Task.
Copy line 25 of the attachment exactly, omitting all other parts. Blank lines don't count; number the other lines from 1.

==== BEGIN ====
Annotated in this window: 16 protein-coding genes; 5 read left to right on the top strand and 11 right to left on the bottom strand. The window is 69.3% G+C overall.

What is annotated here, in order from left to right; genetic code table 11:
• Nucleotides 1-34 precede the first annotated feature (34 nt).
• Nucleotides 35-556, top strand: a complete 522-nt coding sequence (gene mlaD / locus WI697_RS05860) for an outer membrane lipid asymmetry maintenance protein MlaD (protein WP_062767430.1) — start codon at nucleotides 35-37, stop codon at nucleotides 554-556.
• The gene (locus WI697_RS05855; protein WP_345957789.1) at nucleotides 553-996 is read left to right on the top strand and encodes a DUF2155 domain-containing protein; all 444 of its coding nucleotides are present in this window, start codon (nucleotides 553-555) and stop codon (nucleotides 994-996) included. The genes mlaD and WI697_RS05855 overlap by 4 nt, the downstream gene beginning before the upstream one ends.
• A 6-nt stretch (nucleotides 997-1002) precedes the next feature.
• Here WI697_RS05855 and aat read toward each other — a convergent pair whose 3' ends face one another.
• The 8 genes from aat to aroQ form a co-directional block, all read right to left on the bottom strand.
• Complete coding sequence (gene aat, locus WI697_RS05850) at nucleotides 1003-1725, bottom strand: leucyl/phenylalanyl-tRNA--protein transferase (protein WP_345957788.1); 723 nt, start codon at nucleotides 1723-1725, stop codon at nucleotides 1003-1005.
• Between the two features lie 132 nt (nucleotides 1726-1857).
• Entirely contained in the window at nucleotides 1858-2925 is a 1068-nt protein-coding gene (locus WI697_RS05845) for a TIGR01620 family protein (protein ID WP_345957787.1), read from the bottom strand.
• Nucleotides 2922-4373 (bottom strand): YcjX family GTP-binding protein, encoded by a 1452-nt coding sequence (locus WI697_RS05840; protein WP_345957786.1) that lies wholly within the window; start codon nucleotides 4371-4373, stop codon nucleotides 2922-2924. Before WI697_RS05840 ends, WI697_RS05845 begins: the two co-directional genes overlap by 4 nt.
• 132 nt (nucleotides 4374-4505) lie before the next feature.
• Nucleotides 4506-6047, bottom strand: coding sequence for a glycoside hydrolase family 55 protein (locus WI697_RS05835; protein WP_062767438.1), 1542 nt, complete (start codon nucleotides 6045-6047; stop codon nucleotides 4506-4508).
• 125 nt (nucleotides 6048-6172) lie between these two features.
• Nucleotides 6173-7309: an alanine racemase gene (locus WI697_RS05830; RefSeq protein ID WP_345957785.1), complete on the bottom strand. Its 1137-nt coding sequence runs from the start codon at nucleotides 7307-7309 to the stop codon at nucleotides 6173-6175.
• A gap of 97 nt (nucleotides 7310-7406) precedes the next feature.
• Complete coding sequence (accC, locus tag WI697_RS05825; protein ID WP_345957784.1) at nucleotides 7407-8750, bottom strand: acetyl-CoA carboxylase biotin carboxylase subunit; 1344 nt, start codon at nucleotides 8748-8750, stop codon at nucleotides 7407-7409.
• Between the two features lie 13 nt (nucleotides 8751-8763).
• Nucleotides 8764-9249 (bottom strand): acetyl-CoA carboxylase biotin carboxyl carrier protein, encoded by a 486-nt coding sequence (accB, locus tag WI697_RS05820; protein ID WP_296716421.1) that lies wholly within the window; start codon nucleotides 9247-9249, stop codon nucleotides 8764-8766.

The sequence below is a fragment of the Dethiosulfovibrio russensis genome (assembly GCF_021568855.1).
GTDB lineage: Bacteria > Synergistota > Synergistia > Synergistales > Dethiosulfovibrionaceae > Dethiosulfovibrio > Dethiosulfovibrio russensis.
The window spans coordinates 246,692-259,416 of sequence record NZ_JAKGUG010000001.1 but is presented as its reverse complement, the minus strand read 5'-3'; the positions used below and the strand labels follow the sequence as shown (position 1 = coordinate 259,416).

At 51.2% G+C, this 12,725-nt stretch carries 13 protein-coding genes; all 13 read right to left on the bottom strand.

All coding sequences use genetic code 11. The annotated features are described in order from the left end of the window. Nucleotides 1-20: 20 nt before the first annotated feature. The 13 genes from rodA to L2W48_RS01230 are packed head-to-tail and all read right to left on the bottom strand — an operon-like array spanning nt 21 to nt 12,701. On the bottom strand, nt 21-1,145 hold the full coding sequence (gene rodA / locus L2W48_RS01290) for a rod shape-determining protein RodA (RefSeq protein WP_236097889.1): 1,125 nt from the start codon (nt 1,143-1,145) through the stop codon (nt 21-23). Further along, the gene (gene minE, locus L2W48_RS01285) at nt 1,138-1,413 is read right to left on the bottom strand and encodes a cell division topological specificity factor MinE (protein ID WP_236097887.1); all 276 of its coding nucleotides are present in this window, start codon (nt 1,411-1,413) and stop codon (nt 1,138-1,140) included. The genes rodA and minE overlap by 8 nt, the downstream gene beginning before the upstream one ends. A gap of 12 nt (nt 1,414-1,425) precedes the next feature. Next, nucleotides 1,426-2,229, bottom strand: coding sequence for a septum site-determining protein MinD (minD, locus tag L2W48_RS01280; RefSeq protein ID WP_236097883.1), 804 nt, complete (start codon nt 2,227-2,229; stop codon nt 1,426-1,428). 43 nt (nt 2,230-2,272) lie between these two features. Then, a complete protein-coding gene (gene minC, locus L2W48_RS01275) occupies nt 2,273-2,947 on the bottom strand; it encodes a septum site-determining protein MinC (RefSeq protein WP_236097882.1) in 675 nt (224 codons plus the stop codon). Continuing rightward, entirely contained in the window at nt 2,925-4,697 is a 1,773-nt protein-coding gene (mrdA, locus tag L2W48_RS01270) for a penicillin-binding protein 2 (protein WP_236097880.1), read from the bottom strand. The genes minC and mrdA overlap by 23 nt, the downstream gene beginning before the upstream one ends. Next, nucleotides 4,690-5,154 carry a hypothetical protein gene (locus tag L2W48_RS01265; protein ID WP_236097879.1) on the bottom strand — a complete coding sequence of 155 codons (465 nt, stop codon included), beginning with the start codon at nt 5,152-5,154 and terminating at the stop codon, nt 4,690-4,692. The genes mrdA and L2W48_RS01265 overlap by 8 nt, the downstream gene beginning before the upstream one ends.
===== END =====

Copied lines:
All coding sequences use genetic code 11. The annotated features are described in order from the left end of the window. Nucleotides 1-20: 20 nt before the first annotated feature. The 13 genes from rodA to L2W48_RS01230 are packed head-to-tail and all read right to left on the bottom strand — an operon-like array spanning nt 21 to nt 12,701. On the bottom strand, nt 21-1,145 hold the full coding sequence (gene rodA / locus L2W48_RS01290) for a rod shape-determining protein RodA (RefSeq protein WP_236097889.1): 1,125 nt from the start codon (nt 1,143-1,145) through the stop codon (nt 21-23). Further along, the gene (gene minE, locus L2W48_RS01285) at nt 1,138-1,413 is read right to left on the bottom strand and encodes a cell division topological specificity factor MinE (protein ID WP_236097887.1); all 276 of its coding nucleotides are present in this window, start codon (nt 1,411-1,413) and stop codon (nt 1,138-1,140) included. The genes rodA and minE overlap by 8 nt, the downstream gene beginning before the upstream one ends. A gap of 12 nt (nt 1,414-1,425) precedes the next feature. Next, nucleotides 1,426-2,229, bottom strand: coding sequence for a septum site-determining protein MinD (minD, locus tag L2W48_RS01280; RefSeq protein ID WP_236097883.1), 804 nt, complete (start codon nt 2,227-2,229; stop codon nt 1,426-1,428). 43 nt (nt 2,230-2,272) lie between these two features. Then, a complete protein-coding gene (gene minC, locus L2W48_RS01275) occupies nt 2,273-2,947 on the bottom strand; it encodes a septum site-determining protein MinC (RefSeq protein WP_236097882.1) in 675 nt (224 codons plus the stop codon). Continuing rightward, entirely contained in the window at nt 2,925-4,697 is a 1,773-nt protein-coding gene (mrdA, locus tag L2W48_RS01270) for a penicillin-binding protein 2 (protein WP_236097880.1), read from the bottom strand. The genes minC and mrdA overlap by 23 nt, the downstream gene beginning before the upstream one ends. Next, nucleotides 4,690-5,154 carry a hypothetical protein gene (locus tag L2W48_RS01265; protein ID WP_236097879.1) on the bottom strand — a complete coding sequence of 155 codons (465 nt, stop codon included), beginning with the start codon at nt 5,152-5,154 and terminating at the stop codon, nt 4,690-4,692. The genes mrdA and L2W48_RS01265 overlap by 8 nt, the downstream gene beginning before the upstream one ends.